Facebook May Be Chasing Mobile Ad Pot of Gold
Users who access Facebook through a Web browser on a desktop or laptop are familiar with ads. However, a large and growing number of users access the social network through mobile devices, and right now Facebook is limited in its ability to put ads in front of mobile users. That's about to change, according to a recent report, and it could bring Facebook an additional half-billion dollars per year.
Facebook is working on a system to put ads in its mobile services, the Financial Times has reported.
The news comes just days after the social networking giant filed for an initial public offering (IPO), hoping to raise US$5 billion.
In its IPO filing, Facebook stated that the number of mobile active users of its social network is growing, and failing to include ads or sponsored stories on its mobile apps and mobile site may cost it revenue.
"Fifty percent of Facebook access happens through mobile, so there is not even a question of whether mobile will be monetized," Simon Khalaf, president and CEO of Flurry Analytics, told the E-Commerce Times.
"Right now, Facebook has a 25 to 30 percent share of the U.S. display advertisement market, which makes them $3.2 billion or so," Khalaf continued. By not having mobile ads, "I would say they are foregoing 25 to 30 percent of the mobile ad [market], which I size at $1.5 billion in 2011 worldwide, so [they're foregoing] $450 million to $500 million at least."
Facebook did not respond to requests for comment for this story.
Facebook's Mobile Access Figures
December saw more than 425 million mobile monthly active users (MAU), Facebook stated. The company defines a mobile MAU as a user who accessed Facebook through a mobile app or mobile-optimized version of its website, such as m.facebook.com, whether on a mobile phone or tablet.
Facebook expects mobile access to its site will continue to grow worldwide.
That will also hold true in the U.S. market. Figures from eMarketer show that Facebook had 16.3 percent of the U.S. market for display advertising revenues, while Yahoo came in second with 13.1 percent and Google third with 9.3 percent.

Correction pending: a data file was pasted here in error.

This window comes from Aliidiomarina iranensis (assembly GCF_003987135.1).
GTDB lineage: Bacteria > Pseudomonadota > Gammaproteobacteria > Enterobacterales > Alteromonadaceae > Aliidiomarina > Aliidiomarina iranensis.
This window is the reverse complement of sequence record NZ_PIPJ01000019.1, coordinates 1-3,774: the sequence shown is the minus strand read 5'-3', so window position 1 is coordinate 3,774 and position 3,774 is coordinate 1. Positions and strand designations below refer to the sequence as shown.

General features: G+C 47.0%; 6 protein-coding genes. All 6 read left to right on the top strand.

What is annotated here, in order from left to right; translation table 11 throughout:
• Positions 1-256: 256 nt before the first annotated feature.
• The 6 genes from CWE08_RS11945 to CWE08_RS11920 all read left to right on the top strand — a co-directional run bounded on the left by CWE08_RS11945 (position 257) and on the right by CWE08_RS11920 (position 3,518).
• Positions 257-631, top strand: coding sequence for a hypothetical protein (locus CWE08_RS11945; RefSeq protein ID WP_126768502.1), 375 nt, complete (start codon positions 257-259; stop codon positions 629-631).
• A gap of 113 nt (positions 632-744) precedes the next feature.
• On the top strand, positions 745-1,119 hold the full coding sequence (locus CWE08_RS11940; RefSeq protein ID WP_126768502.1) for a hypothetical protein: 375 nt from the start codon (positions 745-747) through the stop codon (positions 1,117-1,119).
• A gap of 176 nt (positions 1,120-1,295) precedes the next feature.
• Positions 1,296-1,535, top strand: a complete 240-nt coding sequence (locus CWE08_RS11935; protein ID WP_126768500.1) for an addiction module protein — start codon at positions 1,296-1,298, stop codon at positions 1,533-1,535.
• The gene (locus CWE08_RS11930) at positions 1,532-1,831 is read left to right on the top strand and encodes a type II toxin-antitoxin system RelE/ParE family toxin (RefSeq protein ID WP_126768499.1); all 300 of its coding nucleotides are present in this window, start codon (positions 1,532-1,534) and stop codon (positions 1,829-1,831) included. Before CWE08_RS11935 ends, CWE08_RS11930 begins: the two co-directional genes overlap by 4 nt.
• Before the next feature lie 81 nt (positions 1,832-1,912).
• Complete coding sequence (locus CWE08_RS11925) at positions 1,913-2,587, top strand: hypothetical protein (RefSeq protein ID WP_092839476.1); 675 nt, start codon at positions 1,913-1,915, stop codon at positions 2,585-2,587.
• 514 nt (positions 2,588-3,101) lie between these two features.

However, eMarketer's projections for 2012 show that both Facebook and Google will grow market share, while Yahoo will slip. Facebook will have 19.5 percent market share this year, Yahoo will come in second again with 12.5 percent, and Google third again with 12.3 percent.
These figures "would include mobile," eMarketer spokesperson Clark Fredricksen told the E-Commerce Times.
Facing Off With Google
In terms of total online ad revenues, Facebook poses less of a threat to Google right now. Google had 40.8 percent of U.S. online ad revenues in 2011, while Facebook had 6.4 percent, giving it third place after Yahoo, which had 11 percent.
For 2012, eMarketer projects that Google will have almost 45 percent of the market, and Facebook about 8 percent, still retaining third place after Yahoo, which will have nearly 10 percent.
Facebook is "less of a threat [to Google] on mobile, but they will become an even bigger player," Flurry's Khalaf predicted.
However, Google recently consolidated its privacy policies, a move widely seen as an effort to boost its performance in the online ad space as well as a pre-emptive strike against Facebook. That might help stave off the threat from Facebook for a while.
Tailoring Apps For Ads
It's likely that third-party mobile device apps that let consumers access Facebook, such as MyPad and Friendly for the iOS platform and FriendCaster for Android, will be tweaked to let them accept ads once Facebook begins displaying these on mobile devices, Khalaf suggested.
Facebook apps for the iOS and Android platforms will probably also be ad-enabled because "the majority of mobile access to Facebook happens using these apps," Khalaf said.
It's not yet clear whether Facebook will offer display ads or Facebook's "Featured Stories," which lets companies advertise using people who "like" them, and what consumer reaction to these will be.
The Possible Pain of Going Mobile
Facebook might face a backlash and possibly investigations by regulatory bodies if and when it introduces mobile ads.
The company recently entered an agreement with the United States Federal Trade Commission (FTC) to get consumers' approval before it changes the way it shares their data. Enabling mobile ads might be considered a new way of sharing consumers' data.
Further, Google's consolidation of its privacy practices has drawn widespread criticism from consumer watchdogs and sparked closer scrutiny from the European Union. This might be a precedent that might impact Facebook's mobile ad plans.